SAN JUAN, Puerto Rico — Puerto Ricans remained in survival mode on the eve of President Donald Trump's visit — and many residents were downright exasperated.
"He's pretty late," Bethsaida Colón said Monday as she waited in a wheelchair in line at the airport, bound for New York. "His general came here eight days late."
The president and first lady Melania Trump's visit on Tuesday — which will include meeting with survivors, and briefings with senior political figures and military personnel — has been preceded by escalating criticism that his administration has responded too slowly to the hurricane that left virtually all of Puerto Rico without electricity and basic necessities in September.
"He should have come sooner. What we're living here is a crisis," Michael Garcia, 26, of Mayagüez on the west coast of the island, said in Spanish.
Garcia, who has two young children, was returning to the island for the first time since the storm hit on Sept. 20 — after being stuck on the mainland while on vacation in Orlando, Florida.
"I still haven't seen my house and my kids," he said. "I've been worried."
Garcia said he believed if Trump had come sooner, relief efforts on the island would be further along by now.
"I hope that he will be able to do something. To help us, send more food, send more people to fix the electricity," he said.
Only about a quarter of Puerto Rican households are expected to regain power by next month and about half currently have no running water, Gov. Ricardo Rosselló, said at a news conference Monday.
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And cell-phone communication remained an issue, with mobile service returned to only about a third of the island.
Even in metropolitan San Juan, cell coverage remained spotty in areas and debris from trees and other rubble lined the roads. People would pull over their cars on the shoulder of the highway near the airport in the hopes of getting cell service.
Bruce Sparks, 49, on the island from New York, said one benefit of Trump's visit would be that officials would have to clean up San Juan for just him.
But "it's not going to help all the other" regions, he said.
"It looks like more could've been done. They could've sent some things earlier," he said.
Sparks was headed to Cayagues to check in on his mother-in-law. He spoke with her shortly after the storm, but has not heard from her since, he said. Sparks was going to drive to her house and try bring her back to the mainland, he said.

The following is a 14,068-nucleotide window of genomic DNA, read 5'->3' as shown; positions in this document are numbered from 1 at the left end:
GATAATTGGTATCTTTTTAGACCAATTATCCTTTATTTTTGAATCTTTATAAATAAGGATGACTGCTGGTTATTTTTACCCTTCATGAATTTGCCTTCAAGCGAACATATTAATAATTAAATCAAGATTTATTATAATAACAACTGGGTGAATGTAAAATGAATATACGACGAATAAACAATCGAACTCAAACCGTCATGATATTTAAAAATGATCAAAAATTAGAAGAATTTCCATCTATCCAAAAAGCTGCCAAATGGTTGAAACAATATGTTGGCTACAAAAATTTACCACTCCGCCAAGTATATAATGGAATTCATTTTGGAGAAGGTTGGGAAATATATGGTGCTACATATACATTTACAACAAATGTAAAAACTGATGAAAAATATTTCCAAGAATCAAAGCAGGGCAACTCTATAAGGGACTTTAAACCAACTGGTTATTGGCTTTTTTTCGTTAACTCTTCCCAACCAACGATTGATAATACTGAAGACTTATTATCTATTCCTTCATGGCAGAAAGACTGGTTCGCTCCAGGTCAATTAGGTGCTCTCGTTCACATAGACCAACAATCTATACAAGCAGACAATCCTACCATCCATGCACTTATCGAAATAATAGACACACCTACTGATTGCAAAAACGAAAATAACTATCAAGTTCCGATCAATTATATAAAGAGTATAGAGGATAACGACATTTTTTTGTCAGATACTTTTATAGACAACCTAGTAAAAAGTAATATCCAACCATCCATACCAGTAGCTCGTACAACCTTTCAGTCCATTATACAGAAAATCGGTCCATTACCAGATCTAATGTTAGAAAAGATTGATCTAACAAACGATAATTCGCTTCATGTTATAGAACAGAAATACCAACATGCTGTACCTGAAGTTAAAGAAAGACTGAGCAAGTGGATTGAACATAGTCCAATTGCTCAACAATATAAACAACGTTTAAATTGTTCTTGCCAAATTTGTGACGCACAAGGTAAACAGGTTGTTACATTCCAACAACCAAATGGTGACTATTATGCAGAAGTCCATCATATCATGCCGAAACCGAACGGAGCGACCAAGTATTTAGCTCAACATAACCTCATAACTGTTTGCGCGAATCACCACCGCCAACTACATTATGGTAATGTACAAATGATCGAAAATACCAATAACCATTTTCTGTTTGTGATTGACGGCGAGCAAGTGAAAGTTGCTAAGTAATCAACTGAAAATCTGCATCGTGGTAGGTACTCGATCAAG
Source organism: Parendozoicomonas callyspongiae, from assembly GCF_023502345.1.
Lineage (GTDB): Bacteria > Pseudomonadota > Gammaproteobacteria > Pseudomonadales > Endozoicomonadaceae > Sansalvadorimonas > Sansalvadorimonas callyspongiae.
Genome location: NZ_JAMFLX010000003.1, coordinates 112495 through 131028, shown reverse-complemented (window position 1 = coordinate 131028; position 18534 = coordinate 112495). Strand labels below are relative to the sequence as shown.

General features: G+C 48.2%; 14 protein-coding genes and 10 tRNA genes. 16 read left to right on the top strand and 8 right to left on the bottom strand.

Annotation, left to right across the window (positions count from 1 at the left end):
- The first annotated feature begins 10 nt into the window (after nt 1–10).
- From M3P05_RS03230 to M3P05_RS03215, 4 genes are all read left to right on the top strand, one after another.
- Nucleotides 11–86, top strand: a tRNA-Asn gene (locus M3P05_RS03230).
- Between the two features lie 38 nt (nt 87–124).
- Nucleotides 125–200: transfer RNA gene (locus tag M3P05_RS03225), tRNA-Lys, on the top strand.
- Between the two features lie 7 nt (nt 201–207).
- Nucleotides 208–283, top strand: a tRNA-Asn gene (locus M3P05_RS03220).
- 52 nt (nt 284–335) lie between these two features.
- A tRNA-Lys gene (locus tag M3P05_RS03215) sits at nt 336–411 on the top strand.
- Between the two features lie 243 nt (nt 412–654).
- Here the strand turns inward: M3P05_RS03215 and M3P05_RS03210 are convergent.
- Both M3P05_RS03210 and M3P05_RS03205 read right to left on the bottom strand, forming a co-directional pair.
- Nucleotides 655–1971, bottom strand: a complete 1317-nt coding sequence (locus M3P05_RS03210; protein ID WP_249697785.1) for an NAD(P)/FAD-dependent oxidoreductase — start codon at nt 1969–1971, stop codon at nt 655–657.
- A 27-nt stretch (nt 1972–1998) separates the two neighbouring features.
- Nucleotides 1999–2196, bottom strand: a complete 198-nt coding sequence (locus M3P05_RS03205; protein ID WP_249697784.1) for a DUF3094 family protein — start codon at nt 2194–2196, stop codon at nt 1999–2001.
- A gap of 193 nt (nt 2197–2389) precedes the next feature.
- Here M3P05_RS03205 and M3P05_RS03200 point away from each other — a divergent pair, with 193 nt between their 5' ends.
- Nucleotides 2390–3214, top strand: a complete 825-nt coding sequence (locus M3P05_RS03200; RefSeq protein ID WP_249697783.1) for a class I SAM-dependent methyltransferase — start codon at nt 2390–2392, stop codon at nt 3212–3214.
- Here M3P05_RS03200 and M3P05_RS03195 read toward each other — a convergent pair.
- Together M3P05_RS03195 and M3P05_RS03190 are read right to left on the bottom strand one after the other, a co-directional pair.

Jasmin Rivera Woods, 38, hauled 200 pounds of canned food and clothes in her checked luggage when she flew from New York to San Juan on Monday.
She was ultimately headed to Guayama in the south to check on her aunt, uncle and cousins. She last heard from her aunt on Facebook about a week after hurricane they were surviving on cookies and water they captured in buckets.
"My concern is that he takes a lot of things personal and he needs to just stay focused and if we get Puerto Rico back on its feet, it's a win on him, no matter who likes him or doesn't like him," Rivera Woods said.
Some Puerto Ricans hoped Trump would see just how dire conditions are for those who remain.
"He'll see our needs and that we're going through a very difficult period," Maribel Rodriguez, 53, of the municipality of Hormigueros, said in Spanish.
"We're leaving our island right now because even the most basic services are paralyzed. Fundamental needs," said Rodriguez from the airport, while waiting in line for a flight to New York with her wheelchair-bound mother.
"For example, my mom has heart problems and the closest hospital is closed we had to decide to leave our island and leave behind our families," she said.
Rodríguez said Hormigueros, which is on the east side of the island "was devastated" by the storm.
She said she hadn't personally seen a heavy government presence where she lived, from either federal or local officials.
"We need them to move ... and to bring attention to the island because if not, there might be more illnesses and it'll be more difficult to resolve the problems we have," she said.
"I think that now that we see that this is affecting all Puerto Ricans, [Trump] should really come so he can live what we have been living," she added.
Daniella Silva is a reporter for NBC News, specializing in immigration and inclusion issues, as well as coverage of Latin America.
Suzanne Gamboa is a national reporter for NBC Latino and NBCNews.com